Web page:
Hawaii Ant Lab extension office established in West Hawaii

  • Photo courtesy USDA This photo shows the difference between the tropical fire ant (top) and the little fire ant.

KAILUA-KONA — A new West Hawaii extension agent was hired to expand the fight against the invasive little fire ant on Hawaii Island.

Kiyoshi Adachi, who previously worked for the Hawaii Ant Lab in Hilo as its senior research associate and as a pest control technician for the state Department of Agriculture, will lead Hawaii Ant Lab’s new extension office in Captain Cook.

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Funding of $200,000 for the position and office, which is located in University of Hawaii’s College of Tropical Agriculture and Human Resources Extension Center in Kainaliu, was allocated by the 2018 state Legislature.

“With the spread of fire ant populations in West Hawaii, we needed someone on the ground here to meet the growing needs of the West Hawaii community,” said Rep. Nicole Lowen, D-North Kona, who helped secure the funding. “Kiyoshi is the ideal person for this job because he has the needed expertise and experience, and he also understands how to work effectively with local residents and businesses.”

Hawaii Ant Lab research manager Casper Vanderwoude said Adachi will improve the capacity to reach out to residents, the farming community and businesses in West Hawaii and respond to requests for help.

“Kiyoshi is passionate about protecting the Big Island’s natural resources and lifestyle from invasive species,” Vanderwoude said. “We are extremely grateful to Rep. Lowen and to the Legislature for their work in securing this funding to expand our services.”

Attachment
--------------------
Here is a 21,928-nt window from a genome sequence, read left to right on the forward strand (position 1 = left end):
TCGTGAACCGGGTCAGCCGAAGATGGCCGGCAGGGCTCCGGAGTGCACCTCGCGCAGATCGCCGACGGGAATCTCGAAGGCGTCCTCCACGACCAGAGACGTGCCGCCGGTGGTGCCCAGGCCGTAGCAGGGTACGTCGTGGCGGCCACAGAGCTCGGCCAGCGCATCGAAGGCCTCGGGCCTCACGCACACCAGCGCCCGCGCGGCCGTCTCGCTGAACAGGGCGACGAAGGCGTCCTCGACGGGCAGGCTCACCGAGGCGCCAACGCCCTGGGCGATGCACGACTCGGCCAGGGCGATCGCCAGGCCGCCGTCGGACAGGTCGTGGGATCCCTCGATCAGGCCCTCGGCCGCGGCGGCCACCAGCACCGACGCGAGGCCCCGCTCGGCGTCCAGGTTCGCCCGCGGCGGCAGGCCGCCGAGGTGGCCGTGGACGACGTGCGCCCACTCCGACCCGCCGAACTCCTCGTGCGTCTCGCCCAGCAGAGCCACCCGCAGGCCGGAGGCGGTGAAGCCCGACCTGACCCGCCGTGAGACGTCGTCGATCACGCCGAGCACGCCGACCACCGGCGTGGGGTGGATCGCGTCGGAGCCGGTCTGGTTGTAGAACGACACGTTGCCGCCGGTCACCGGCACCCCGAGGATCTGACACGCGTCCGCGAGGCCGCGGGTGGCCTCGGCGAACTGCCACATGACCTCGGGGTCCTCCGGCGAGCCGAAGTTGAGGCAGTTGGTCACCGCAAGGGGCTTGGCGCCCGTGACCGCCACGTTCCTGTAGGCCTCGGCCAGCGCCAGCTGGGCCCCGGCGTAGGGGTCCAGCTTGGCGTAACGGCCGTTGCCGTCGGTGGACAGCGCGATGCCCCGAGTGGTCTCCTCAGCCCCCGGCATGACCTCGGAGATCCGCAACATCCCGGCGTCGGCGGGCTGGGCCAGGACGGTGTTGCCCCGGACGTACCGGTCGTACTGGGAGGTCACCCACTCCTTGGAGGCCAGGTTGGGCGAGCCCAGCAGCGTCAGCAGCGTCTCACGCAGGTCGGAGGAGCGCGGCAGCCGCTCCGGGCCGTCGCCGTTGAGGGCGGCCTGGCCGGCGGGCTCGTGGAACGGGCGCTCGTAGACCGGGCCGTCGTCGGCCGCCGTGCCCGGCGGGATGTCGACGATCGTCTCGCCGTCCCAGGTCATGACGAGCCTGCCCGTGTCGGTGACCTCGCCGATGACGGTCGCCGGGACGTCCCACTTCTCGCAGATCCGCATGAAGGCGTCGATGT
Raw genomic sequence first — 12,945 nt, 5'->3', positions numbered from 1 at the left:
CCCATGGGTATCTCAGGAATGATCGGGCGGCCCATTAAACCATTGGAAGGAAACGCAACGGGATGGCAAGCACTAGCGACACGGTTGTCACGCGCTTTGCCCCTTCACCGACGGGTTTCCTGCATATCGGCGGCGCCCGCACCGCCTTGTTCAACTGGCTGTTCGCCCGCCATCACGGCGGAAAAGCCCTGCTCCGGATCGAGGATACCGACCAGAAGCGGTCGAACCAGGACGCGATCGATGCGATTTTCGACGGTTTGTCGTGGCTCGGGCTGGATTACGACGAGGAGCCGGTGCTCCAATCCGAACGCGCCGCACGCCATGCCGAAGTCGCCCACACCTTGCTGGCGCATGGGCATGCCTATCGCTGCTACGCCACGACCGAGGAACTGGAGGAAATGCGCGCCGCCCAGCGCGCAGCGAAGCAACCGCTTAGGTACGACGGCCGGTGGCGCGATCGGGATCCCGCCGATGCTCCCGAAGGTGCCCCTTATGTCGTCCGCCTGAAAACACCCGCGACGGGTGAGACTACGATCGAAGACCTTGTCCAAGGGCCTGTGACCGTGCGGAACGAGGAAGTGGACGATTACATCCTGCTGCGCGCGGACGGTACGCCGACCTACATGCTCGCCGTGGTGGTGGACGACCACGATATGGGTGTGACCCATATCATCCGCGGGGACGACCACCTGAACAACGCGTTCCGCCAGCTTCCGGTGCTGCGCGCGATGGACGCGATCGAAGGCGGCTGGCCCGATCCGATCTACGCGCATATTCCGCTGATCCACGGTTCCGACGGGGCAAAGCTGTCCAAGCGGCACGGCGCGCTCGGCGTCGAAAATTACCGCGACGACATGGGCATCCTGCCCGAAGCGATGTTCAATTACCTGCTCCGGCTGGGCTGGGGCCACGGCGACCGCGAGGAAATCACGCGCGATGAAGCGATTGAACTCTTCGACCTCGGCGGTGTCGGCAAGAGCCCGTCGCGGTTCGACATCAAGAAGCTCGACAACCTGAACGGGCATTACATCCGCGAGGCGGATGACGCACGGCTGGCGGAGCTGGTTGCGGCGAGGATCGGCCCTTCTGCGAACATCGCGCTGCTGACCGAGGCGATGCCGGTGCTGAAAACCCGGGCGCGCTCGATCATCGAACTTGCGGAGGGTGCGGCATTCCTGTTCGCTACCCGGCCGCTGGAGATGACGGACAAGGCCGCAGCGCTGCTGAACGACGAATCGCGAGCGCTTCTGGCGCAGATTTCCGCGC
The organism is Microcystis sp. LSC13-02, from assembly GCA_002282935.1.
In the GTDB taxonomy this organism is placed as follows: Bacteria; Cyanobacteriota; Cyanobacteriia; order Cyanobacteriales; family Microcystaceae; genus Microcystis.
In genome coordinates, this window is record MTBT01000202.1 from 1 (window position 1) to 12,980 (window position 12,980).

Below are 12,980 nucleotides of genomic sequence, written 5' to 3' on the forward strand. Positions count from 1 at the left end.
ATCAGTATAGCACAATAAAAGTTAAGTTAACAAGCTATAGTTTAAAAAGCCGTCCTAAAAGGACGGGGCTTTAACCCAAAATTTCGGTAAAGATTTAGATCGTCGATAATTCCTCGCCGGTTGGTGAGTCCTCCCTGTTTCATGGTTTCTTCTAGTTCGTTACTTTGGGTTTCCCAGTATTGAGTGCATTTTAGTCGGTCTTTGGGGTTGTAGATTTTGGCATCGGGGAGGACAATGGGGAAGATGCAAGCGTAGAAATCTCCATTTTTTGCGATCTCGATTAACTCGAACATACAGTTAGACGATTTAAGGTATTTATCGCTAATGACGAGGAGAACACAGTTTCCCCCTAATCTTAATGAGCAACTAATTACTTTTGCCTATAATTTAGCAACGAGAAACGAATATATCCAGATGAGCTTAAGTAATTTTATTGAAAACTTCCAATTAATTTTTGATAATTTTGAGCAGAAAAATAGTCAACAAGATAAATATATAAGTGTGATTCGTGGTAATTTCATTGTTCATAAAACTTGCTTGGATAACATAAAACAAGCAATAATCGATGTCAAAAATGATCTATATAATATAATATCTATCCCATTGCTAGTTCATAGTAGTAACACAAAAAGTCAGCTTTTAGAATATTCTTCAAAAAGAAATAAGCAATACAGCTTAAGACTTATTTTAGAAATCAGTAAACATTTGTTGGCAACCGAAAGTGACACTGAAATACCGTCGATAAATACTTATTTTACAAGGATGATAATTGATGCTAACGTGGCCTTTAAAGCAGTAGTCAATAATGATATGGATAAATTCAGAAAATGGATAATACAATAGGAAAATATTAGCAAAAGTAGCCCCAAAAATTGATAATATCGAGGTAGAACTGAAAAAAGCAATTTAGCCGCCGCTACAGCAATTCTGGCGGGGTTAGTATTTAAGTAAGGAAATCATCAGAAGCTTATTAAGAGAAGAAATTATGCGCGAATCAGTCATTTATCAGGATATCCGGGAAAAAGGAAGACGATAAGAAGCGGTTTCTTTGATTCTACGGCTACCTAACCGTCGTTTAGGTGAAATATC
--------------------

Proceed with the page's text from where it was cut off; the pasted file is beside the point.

Adachi was born and raised on the Hamakua Coast and is a graduate of Laupahoehoe High School.

“I am happy to be back at Hawaii Ant Lab and am looking forward to helping the people of West Hawaii to control and eradicate these invasive fire ants, and to helping farmers mitigate impacts on agriculture,” Adachi said. “As a lifelong resident of Hawaii Island, I know how important this work is to preserving our way of life for future generations.”

First discovered on the Big Island in 1999, little fire ant infestations are now widespread throughout the windward side of the island. Smaller infestations have been found in the North and South Kona areas.

Infestations also have been reported on Oahu, Kauai and Maui. Little fire ants are not known to be present on Molokai, Lanai and Kahoolawe.

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Originally from Central and South America, the little fire ant is considered among the world’s worst invasive species. The ants measure in at 1/16th of an inch and are pale orange in color, according to the DOA. Little fire ants can produce painful stings and large red welts and can cause blindness in pets.

More information about controlling little fire ants is available at www.littlefireants.com or by calling 209-9014.

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